[WikiEN-l] We need a policy against vote-stacking

Ben McIlwain cydeweys at gmail.com
Thu May 4 22:14:27 UTC 2006

Hash: SHA1

Jimmy Wales wrote:
> Ben McIlwain wrote:
>> Vote-stacking is wrong, it is harmful to Wikipedia, and it needs to be
>> discouraged and stopped.  The simple way to do this is to block users
>> who are doing this.  If it's not in the policy now, it should be.
> I am with you in spirit, but it seems quite difficult to define "vote
> stacking" in a way that won't be the source of endless horrible fights.

Can we at least get a policy on mass-spamming of user talk pages then?
I'm willing to put up with a mass-spammed Rfa thanks, as that isn't
trying to influence anything whatsoever, or Esperanza mailing lists or
whatever.  But a single user taking it upon themselves to identify a
specific group of people and notifying them selectively about a
consensus-seeking issue currently ongoing - that is wrong.

> I have been thinking lately about some radical solution to AfD woes.
> Here are some thoughts.
> 1. Consensus works when there are a small number of people who have
> reputations with each other who are willing to work for compromise and
> positive progress.  The importance of social capital in the process
> (earning it and spending it) can not be overemphasized.
> 2. As we get to be a larger community, consensus still works well on
> individual articles and areas of interest, because there are
> subcommunities in negotiation there who know each other.
> 3. Certain global processes, though, have turned quite bitter and sour,
> likely because it is increasingly hard to have a process of reputation
> and social capital when you have tons of people who don't know each other.

Indeed!  Consensus simply fails to work on certain global processes.
Luckily we have ArbCom to deal with user conduct issues, otherwise
trying to deal with some particular users would be unworkable.

> 4.  The solution to this may well be to attempt to move the "locus of
> control" for deletion decisions into subcommunities.

I like this.  I was actually musing about AfdCom on #wikipedia-en-admins
two days ago.  Basically it'd be a Committee of trusted people who would
decide on extremely contentious Afd situations.  The way we have it
right now, with dozens of people piling on from both sides, is
untenable.  The AfdCom members would be well-trusted Wikipedians who
have an excellent grasp of article inclusion policy.  You could even
have an "evidence gathering" phase where experts (like the
aforementioned bridge experts) have their say.  This would be much
better than the current situation which consists of a bunch of people
yelling at each other and no one in particular, trying in vain to get
their points made, when the vast majority of voters haven't really put
much thought into the issue at all.

As for the specifics of AfdCom, I think it should be small, lightweight,
and fast.  ArbCom is good for what it does, but we don't need a process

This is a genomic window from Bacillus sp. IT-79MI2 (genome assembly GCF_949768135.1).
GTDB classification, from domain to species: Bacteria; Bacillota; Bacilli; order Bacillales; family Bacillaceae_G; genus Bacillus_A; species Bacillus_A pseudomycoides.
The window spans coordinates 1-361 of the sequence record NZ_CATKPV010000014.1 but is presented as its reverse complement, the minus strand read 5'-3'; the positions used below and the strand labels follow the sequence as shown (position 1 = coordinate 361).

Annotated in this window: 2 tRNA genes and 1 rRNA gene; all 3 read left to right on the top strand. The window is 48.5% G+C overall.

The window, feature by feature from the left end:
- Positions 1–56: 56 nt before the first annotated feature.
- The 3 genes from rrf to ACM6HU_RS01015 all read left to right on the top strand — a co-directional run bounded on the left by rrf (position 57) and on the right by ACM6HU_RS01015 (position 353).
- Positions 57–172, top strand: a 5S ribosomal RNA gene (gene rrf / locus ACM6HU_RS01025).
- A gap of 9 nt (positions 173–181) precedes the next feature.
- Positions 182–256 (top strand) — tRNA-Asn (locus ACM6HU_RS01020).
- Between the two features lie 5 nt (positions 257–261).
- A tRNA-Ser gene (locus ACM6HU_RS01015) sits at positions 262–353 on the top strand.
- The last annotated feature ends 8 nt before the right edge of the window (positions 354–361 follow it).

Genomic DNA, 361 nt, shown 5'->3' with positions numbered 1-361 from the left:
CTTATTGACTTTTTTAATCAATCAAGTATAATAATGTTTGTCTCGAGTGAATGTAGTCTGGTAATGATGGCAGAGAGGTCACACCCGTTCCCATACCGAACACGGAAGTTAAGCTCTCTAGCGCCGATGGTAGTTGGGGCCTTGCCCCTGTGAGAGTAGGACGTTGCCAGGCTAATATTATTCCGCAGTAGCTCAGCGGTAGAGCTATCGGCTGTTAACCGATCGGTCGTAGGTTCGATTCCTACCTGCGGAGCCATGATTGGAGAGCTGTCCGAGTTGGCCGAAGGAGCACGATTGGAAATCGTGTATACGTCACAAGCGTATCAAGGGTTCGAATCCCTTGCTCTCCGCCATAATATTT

that takes weeks during which a bad article could stay in limbo.  My
version of AfdCom would be made of five members, any three of which can
close a matter on a given situation.  The AfdCom members would be
appointed, NOT elected.  I don't even want to think of how messy a
voting situation would be ... many, many votes would be based on
members' past decisions on specific subject area Afds rather than an
actual objective analysis of the merit of that person.

Most Afds would run as normal, but there would be a special application
process users could go through to bring an article to AfdCom.  First,
there would have to be a non-trivial number of people on both sides, and
then AfdCom would have to decide whether to accept or reject the case,
kind of like ArbCom.  This also very handily eliminates any
vote-stacking concerns.  Any issue going to AfdCom is going to be
decided on by a maximum of five people, and those people are not going
to be subject to recruitment :-D

> --------
> I have an example, based on a nice dinner conversation I had with Sam
> Wantman.  Sam knows a lot about bridges, and there is a subcommunity of
> people who know each other and work on bridge articles.  Super.  This is
> why our stuff on bridges is super excellent.
> If a bridge is listed on AfD, the result is of course likely to be a
> horrific mess.  People who don't know anything about bridges are likely
> to vote based on pre-existing battles going on there between
> inclusionists and deletionists.  If someone cares deeply about the
> issue, they can campaign for random other friends to come and vote.  The
> admins who go through and clean it up will find it very difficult to
> figure out what to do, having little idea of the reputations of the
> various parties, and therefore have no choice to follow the disastrously
> bad rule of "one user account, one vote" ... even though this includes
> the votes of trolls, newbies, sockpuppets, meatpuppets, idiots *and*
> people who know what they are talking about and should be the ones deciding.
> Wouldn't it be better in this case to say, you know what, we actually
> have bridge experts, people who know about bridges, and these people
> ought to be the ones deciding, not random people on AfD.
> So how should this work in practice?

See above :-D

- --
Ben McIlwain ("Cyde Weys")

~ Sub veste quisque nudus est ~
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